HIGH SCHOOL ATHLETICS
Athletic directors approve 2 more D-II tournaments
Boys basketball and girls soccer join the many other sports with classification
WAILEA » The universe of Division II athletics continues to expand.
Girls soccer and boys basketball are the latest sports that have been added to the D-II state championships thanks to a unanimous vote yesterday at the 46th annual Hawaii Interscholastic Athletic Directors Association conference.
The three-day conference, held at the Wailea Marriott Resort, concluded yesterday.
The measure to advance the proposal, which was initiated by the Maui Interscholastic League, passed in general assembly 82-0. However, it wasn't so simple when the conference began on Thursday. In committee, the measure escaped by a 16-13 count to get to the floor. The momentum turned when Oahu Interscholastic Association backed the measure for yesterday's vote.
Now the proposal goes to the executive board of the Hawaii High School Athletic Association. That committee, represented by each of the five leagues, could pass the proposal in time for the 2006-07 school year.
Jim Bukes, who heads the girls soccer committee for the HHSAA along with Al Wills, praised administrators for the passage.
"There are enough teams to make it competitive," he said of a Division II girls soccer tournament. "In the ILH, we have six teams now, but the numbers for D-I and D-II could change. We can't say until we see who classifies."
In all likelihood, the ILH will still have only one Division I state berth and one for D-II, even with the addition of Saint Francis for next season.
The size of the new D-II state tourneys has not been determined, but the HHSAA executive board will meet later this summer to analyze and vote on all of HIADA's recommendations. It is likely, though, that the new tournaments will have 12-team formats, as do other sports, such as volleyball.
The only remaining team sports without Division II state tournaments are baseball and girls water polo. A measure to add those sports, as well, was defeated on Thursday in committee.
"We're competitive at Division I. I don't think there'll ever be D-II (in baseball). There's not enough teams," said athletic director Brad Kitsu of Academy of the Pacific, which is part of Pac-Five. The Wolfpack were one of the reasons the ILH was a gauntlet for all teams this season.
"Division II would take away the competitiveness. The caliber of play would be less," Kitsu said.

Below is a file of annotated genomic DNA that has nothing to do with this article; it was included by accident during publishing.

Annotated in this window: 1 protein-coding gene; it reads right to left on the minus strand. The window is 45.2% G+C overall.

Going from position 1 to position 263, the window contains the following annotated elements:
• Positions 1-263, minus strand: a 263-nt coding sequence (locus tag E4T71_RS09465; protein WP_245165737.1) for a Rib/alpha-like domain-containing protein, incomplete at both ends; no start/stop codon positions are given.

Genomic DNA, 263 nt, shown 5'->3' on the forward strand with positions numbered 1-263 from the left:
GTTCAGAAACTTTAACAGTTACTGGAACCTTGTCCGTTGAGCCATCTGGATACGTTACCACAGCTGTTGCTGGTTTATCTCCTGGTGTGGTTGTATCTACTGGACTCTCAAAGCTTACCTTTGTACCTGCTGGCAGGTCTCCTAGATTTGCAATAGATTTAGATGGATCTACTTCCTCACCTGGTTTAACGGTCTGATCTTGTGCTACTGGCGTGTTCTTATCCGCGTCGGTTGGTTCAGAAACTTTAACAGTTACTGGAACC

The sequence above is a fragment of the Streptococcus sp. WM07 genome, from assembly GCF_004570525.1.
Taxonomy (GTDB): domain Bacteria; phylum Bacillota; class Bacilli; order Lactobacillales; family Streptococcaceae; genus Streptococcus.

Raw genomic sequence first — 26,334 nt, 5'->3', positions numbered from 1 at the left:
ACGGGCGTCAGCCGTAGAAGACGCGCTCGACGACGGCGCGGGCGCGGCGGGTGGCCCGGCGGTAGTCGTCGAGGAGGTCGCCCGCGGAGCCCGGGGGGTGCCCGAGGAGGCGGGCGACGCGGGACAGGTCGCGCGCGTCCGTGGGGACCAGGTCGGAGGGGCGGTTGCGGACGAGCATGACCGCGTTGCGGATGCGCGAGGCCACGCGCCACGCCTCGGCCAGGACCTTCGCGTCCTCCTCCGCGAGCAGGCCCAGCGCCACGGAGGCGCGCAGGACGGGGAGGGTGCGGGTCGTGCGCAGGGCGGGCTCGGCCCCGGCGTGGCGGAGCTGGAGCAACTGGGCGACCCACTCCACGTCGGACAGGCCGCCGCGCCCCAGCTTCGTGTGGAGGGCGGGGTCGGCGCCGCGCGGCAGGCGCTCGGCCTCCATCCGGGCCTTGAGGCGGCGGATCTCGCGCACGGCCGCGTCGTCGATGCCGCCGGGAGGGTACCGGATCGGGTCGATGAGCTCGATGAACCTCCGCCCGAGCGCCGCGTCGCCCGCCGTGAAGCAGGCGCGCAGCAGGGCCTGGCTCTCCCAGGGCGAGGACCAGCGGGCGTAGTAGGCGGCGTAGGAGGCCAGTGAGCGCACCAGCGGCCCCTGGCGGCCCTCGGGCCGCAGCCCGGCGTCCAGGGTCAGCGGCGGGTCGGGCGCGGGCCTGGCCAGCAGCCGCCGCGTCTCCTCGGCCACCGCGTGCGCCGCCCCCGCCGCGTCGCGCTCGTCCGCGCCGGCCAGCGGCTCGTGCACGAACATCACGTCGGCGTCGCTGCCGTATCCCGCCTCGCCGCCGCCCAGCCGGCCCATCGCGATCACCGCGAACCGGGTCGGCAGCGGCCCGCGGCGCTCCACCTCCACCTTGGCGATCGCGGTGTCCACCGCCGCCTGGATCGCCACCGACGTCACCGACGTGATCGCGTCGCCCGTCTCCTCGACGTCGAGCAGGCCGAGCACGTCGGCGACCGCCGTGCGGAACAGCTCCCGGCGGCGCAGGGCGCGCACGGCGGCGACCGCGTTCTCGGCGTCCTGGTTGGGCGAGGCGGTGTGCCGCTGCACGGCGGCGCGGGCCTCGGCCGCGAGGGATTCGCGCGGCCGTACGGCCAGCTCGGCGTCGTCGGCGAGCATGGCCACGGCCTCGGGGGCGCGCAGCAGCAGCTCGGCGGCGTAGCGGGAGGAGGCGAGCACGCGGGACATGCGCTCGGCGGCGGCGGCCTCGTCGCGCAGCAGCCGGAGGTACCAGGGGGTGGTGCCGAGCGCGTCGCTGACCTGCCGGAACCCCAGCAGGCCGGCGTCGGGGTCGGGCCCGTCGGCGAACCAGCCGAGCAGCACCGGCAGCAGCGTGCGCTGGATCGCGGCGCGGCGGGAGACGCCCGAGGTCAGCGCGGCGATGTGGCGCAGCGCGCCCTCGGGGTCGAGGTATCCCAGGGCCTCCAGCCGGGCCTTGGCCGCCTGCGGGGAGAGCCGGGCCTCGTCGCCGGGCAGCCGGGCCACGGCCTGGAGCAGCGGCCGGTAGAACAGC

For the two new D-II state tournaments, dates and league-by-league classification breakdowns will be determined later. Current classification criteria is determined autonomously by leagues. A measure to make enrollment numbers the criteria for all leagues was shot down in committee on Thursday.
A minority report by Steve Colflesh of Seabury Hall gave the 83 administrators more to think about. He proposed a return to an eight-team format for the state football championships, a change from the current six-team setup.
"This would eliminate the mercy-rule problem we've had in the past, and it would eliminate any revenue problem," he said of the current format that gives the top two seeded teams automatic byes.
If there are safety concerns, Colflesh doesn't buy it. The teams with byes are normally the bigger, stronger teams, he said.
His compelling argument created a twist, but the vote still was in favor of the status quo, 46-35.
Bye weeks are part of football normalcy, said Saint Louis coach and assistant AD Delbert Tengan, who represented his school at the conference.
"That's a moot issue. At the highest level of championship play, even the top two teams get byes," he said, referring to the NFL. "The MIL gets 20-something days of rest (before the state tournament) anyway."
Colflesh's minority report asked for a format that has three OIA berths and one each for the BIIF, ILH and MIL. The remaining two berths would have been at-large, determined by the HHSAA football committee. Those berths, theoretically, could be awarded to the ILH's second- and third-place teams.
The hubbub surrounding at-large selections would probably have been noisy.
"I don't think that could fly," Tengan said.
Among the other proposals that passed were a measure to increase the cross country field to 200 harriers at the state championships.
Another measure brought the BIIF into the rotation for hosting the soccer state championships.
"We might still have one tournament on Oahu," Iolani athletic director Carl Schroers said of years when the BIIF is slated to host. "To me, the (HHSAA) board should decide the calendar."
The board often tweaks the calendar when dates conflict, Schroers added.
The MIL was added to the state paddling host rotation, while the soccer state tourney was moved up a week so that UH Wahine Stadium would be available.
All proposals require passage by the HHSAA board to take effect.